For the first time, I connected to a wound deep within me. Although frightening, rather than avoid it, I sat with it and simply prayed for healing. This might all sound far-fetched, but I truly felt a definite, and intense, sense of restoration begin inside me.

I recognized that my loneliness is coming from within me, that it is nobody’s fault, that it is part of whom I am, and it will be a process to embrace. I became aware that, although I am not a generally lonesome person, I have struggled at times with loneliness for years, even as a child. But, in claiming this lonesomeness as my own, in engaging it, I felt a sense of freedom – it suddenly didn’t loom so big or scary.

In a sense, in this stage of life, I have found myself in a foreign land, living with more space. I no longer have the hectic job and business travel, parenting responsibilities, care of aging parents, and other activities crowding my world and absorbing my energy. The absence of those distractions creates more opportunity to confront parts of myself that I have feared and avoided for years.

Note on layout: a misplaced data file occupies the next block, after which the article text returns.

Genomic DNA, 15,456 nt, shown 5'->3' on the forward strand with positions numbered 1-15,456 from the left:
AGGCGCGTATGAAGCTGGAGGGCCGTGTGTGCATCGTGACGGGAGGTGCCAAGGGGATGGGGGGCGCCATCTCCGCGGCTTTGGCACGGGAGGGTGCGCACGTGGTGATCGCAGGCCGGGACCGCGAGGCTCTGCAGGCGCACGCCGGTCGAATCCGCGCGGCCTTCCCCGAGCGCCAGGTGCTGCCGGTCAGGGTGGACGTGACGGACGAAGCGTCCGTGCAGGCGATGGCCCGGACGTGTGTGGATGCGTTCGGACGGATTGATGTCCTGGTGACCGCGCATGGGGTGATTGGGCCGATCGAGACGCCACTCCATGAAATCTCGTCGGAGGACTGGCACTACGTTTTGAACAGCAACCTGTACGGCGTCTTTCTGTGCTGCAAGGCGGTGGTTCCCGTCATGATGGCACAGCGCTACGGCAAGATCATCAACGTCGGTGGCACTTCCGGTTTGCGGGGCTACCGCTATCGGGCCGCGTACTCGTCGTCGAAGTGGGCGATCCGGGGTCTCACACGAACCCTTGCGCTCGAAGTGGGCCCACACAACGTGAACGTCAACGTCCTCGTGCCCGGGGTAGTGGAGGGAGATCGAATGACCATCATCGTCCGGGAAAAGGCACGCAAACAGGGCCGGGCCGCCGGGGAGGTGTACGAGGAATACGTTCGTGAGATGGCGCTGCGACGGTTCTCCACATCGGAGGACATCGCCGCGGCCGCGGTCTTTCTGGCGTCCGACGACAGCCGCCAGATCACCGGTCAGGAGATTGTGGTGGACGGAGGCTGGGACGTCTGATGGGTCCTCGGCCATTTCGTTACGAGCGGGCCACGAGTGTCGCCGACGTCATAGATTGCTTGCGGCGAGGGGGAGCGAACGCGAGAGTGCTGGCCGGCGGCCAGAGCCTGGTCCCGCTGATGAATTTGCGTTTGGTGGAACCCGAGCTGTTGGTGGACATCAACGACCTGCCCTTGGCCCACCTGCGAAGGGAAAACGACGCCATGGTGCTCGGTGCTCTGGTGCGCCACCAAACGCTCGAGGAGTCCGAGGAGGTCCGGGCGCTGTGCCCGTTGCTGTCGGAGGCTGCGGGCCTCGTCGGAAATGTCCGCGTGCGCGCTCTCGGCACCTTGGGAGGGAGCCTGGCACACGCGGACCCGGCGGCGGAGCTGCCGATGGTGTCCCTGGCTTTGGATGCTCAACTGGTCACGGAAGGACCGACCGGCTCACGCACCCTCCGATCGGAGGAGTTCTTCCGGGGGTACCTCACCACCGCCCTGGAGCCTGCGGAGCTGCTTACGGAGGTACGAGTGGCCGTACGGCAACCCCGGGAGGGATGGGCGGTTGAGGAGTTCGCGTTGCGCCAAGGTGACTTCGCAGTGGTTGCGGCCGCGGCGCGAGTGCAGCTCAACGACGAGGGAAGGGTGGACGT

While on a Silent Retreat recently, I reflected and read extensively on the topics of solitude and loneliness, and their role in our life – the American poet Mary Oliver, the Irish author John O’Donahue, and this from April Yamaskaki in her book “Sacred Pauses”:

“Loneliness is such a common human experience that most people…will have felt lonely at one time or another. It’s such a personal experience that you can feel lonely even when you’re with other people. Even while apparently surrounded by others, the psalmist still felt alone: “Look on my right hand and see – there is no one who takes notice of me; no refuge remains to me; no one cares for me.” Psalm 142:4.